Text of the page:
A Japanese Garden and Tea House: A Tranquil Corner of Central Munich

A Japanese Garden and Tea House: A Tranquil Corner of Central Munich

By  Saturday, 14.3.2015, 18:18    Tourist Sites

You don't have to be in Munich very long to understand the importance and the magic of the Englischer Garten in the lives of the locals. Here in a city of 1.4 million people is a fabulous green space with a large river, various lakes and lots of natural beauty to enjoy, just a couple of minutes on foot from the busy centre. With cycling lanes aplenty, it is a wonderful place to escape city life on foot or by bike.

And as soon as the sun comes out, locals need little excuse... 

And while the Englischer Garten is full of wide open spaces, it does have the odd surprise in store for people looking to explore.

Its very own Japanese Garden, with regular Japanese tea ceremonies, for example.  

I became a convert to Japanese gardens in my time in Hiroshima, and the Golden Pavillion in Kyoto remains the most tranquil place I have experienced on this planet to date. The Munich garden and tea house was closed this early March, but I am looking forward to returning later in the summer to enjoy it in its full majesty.  

The Japanese tea house in Munich dates back to 1972, when it was gifted to Munich by the city of Sapporo an the Japanese Urasenke Foundation, as a sign of peace and friendship on the occasion of the Munich Olympic Games. Sapporo hosted the Winter Olympics in the same year, and this was the connection between the two cities. 

The Japanese tea ceremony is performed every second weekend from April to October, on Saturdays and Sundays at 14:00, 15:00, 16:00 and 17:00. A fascinating introduction into the culture of Japanese tea drinking, which is such an important part of their culture. 

The interior of the tea house itself comprises a small waiting room, as well as the tearoom, and there are mats, sliding doors and scrolls of Japanese writing. 

An altogether very tranquil part of Munich, surrounded by lots of tranquil Munich, just a few metres behind Haus der Kunst.

Königinstraße 4, 80539 Munich. Tel - 089-224319 

If you happen to be in Munich on the third Sunday in July, there is the annual Japanfest, open to all, an event organised by the German-Japanese Society Bavaria and the Japanese Consul in Munich.

A delightful place, even out of season.  


Rate this
Paul Bradbury

After 12 years living on the most gorgeous island in the world, Hvar in Dalmatia, I have begun to wonder if there is still life beyond its shores. Prior to discovering Paradise in 2002, I was a world traveller, living and working in Japan, Georgia, Somalia, Rwanda, Russia... and Munich.

After 95 countries and some 25 years have passed, the memories of my year in the hotel industry in the Bavarian capital (fired by the Sheraton for losing our pet snake, the first male chambermaid at Hotel Arabella, and a truly eye-watering introduction to five-star living in  my days as a bellboy in luxury Hotel Vier Jahreszeiten) are strong, and the call of Munich has been a constant theme over the last quarter century.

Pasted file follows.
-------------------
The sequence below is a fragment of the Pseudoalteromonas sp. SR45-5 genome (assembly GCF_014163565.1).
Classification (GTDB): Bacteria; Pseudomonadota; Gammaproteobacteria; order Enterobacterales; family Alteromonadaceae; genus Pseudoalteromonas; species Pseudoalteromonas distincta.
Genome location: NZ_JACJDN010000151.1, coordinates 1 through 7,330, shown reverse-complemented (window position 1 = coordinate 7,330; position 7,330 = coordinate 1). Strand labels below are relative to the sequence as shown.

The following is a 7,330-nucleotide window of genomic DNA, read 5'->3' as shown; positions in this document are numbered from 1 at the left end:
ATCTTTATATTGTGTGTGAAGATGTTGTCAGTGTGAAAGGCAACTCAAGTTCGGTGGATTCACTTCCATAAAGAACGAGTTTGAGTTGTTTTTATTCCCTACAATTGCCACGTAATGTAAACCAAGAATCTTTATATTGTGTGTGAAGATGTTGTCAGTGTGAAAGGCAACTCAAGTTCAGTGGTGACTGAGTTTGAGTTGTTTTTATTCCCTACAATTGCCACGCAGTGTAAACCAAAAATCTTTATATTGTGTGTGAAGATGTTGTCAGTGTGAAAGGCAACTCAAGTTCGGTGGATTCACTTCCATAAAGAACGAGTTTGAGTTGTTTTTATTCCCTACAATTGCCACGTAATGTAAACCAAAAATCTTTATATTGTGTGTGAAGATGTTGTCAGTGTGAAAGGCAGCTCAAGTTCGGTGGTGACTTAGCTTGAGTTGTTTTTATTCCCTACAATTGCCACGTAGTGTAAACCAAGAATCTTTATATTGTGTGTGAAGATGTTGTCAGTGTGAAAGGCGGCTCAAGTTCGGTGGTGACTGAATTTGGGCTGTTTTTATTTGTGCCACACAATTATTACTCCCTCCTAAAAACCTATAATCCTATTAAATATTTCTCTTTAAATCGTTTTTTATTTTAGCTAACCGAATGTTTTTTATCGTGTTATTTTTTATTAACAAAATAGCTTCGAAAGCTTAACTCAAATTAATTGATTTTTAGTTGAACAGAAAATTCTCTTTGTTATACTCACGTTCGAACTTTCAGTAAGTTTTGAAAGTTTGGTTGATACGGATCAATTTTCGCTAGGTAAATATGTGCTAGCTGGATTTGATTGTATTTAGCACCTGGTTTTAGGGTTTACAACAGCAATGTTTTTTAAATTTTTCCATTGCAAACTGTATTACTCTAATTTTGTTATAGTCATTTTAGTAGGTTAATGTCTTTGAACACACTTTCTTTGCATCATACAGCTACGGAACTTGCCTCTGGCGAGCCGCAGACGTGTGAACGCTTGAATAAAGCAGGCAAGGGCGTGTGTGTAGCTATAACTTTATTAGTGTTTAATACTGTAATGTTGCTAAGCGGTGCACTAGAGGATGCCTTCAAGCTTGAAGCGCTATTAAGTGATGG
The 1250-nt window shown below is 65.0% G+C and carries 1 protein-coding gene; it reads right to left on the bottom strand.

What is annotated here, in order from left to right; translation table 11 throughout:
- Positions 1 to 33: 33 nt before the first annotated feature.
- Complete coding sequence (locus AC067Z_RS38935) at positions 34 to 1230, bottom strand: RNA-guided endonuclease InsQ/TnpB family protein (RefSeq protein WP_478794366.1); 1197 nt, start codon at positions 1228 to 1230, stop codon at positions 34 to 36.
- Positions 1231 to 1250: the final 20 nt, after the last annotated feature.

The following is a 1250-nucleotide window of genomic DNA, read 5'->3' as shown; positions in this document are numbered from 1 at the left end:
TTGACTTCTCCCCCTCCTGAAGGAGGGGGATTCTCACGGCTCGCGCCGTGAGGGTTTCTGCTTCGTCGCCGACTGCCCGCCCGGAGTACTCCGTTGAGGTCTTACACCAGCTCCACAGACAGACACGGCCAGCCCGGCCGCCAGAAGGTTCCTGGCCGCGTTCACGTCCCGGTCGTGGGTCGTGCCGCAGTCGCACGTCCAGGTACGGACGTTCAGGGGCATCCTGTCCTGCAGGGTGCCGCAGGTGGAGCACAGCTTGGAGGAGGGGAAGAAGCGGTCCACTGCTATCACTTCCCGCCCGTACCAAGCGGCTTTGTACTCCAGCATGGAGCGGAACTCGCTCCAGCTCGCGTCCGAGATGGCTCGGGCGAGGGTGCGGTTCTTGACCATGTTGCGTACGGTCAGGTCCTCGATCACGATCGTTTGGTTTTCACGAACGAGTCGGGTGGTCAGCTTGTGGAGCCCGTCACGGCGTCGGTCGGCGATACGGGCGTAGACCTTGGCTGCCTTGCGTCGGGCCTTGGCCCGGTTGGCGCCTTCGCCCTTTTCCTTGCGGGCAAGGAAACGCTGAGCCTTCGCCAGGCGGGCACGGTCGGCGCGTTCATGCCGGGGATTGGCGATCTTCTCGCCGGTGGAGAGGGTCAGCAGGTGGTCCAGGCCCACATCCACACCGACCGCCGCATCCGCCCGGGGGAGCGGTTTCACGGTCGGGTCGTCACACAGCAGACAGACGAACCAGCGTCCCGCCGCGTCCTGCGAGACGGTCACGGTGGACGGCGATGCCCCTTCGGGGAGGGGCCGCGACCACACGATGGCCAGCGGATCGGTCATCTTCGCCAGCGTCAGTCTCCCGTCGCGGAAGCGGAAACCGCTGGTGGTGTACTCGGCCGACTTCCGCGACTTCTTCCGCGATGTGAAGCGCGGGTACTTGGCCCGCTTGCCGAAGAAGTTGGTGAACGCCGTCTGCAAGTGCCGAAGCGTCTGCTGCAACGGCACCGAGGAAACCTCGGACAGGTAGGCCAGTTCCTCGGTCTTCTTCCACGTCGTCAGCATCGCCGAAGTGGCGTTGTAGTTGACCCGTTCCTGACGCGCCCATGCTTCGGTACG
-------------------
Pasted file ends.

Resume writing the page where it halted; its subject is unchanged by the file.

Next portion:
And so here I am, answering the call some 25 years later. Twelve years of island living have changed me for sure, but also left me curious about life in a big city, and whether or not I could adapt to it after such an insular decade. 

I was surprised to see that for such a magnificent multi-cultural city, English-language blogs and regularly updated information are not that available. Static tourism information, such as that provided by the excellent tourist board website yes, but accounts of daily life delivered daily? Hard to find.

And so I have decided to take a break from my idyllic island and see if I could live in a city again. And what better way to try than to discover modern Munich in all its facets after so many years. It is a journey of discovery which I am relishing, and I hope the site proves to be of interest for Munich residents and its numerous visitors.

About Paul Bradbury

Author of Lebanese Nuns Don't Ski, Lavender, Dormice and a Donkey Named Mercedes and Hvar's first comprehensive guidebook, Hvar: An Insider's Guide to Croatia's Premier Island, as well as co-author of Split: An Insider's Guide with Mila Hvilshoj, I have lived in Dalmatia full time since 2003. In addition to running Total Munich, I also run Total Split (www.croatia-split.com), Total Hvar (www.total-hvar.com) and Total Inland Dalmatia (www.total-inland-dalmatia.com), as well as being an accredited Google News journalist for Digital Journal in Canada.

I also have various blogging clients, including the Central Dalmatia Tourist Board, European Coastal Airlines, Touristar TV and Andro Tomic Wines, and print clients include Qatar Airways inflight magazine, Out! magazine from New York, and Croatian Hotspots. 

In December 2014 I was delighted to receive the Marko Polo 2014 Award from FIJET Croatia (Federation of International Travel Writers and Journalists)  at a ceremony for the Croatian Journalists Society for the best international tourism promotion of Croatia. More here.

Ongoing writing projects:

A History of Hajduk Split, co-author with Frane Grgurevic - in 2015

Around the World in 80 Disasters - out in 2015

Total Hvar in the Media:

Interview of the Month, Croatian Embassy in Washington (May 2013)

Special Feature in Globus Magazine (May 2013)

Featured on Croatian TV show, More (2012) - watch the report here

Interviews in Slobodna Dalmacija, Dalmacijanews, Radio Split

I am available for writing services. Please contact me on info@total-munich.com or visit my main writing website, www.bossandblogger.com 

Website: total-hvar.com Email This email address is being protected from spambots. You need JavaScript enabled to view it.
<< Expand >>
>> Collapse <<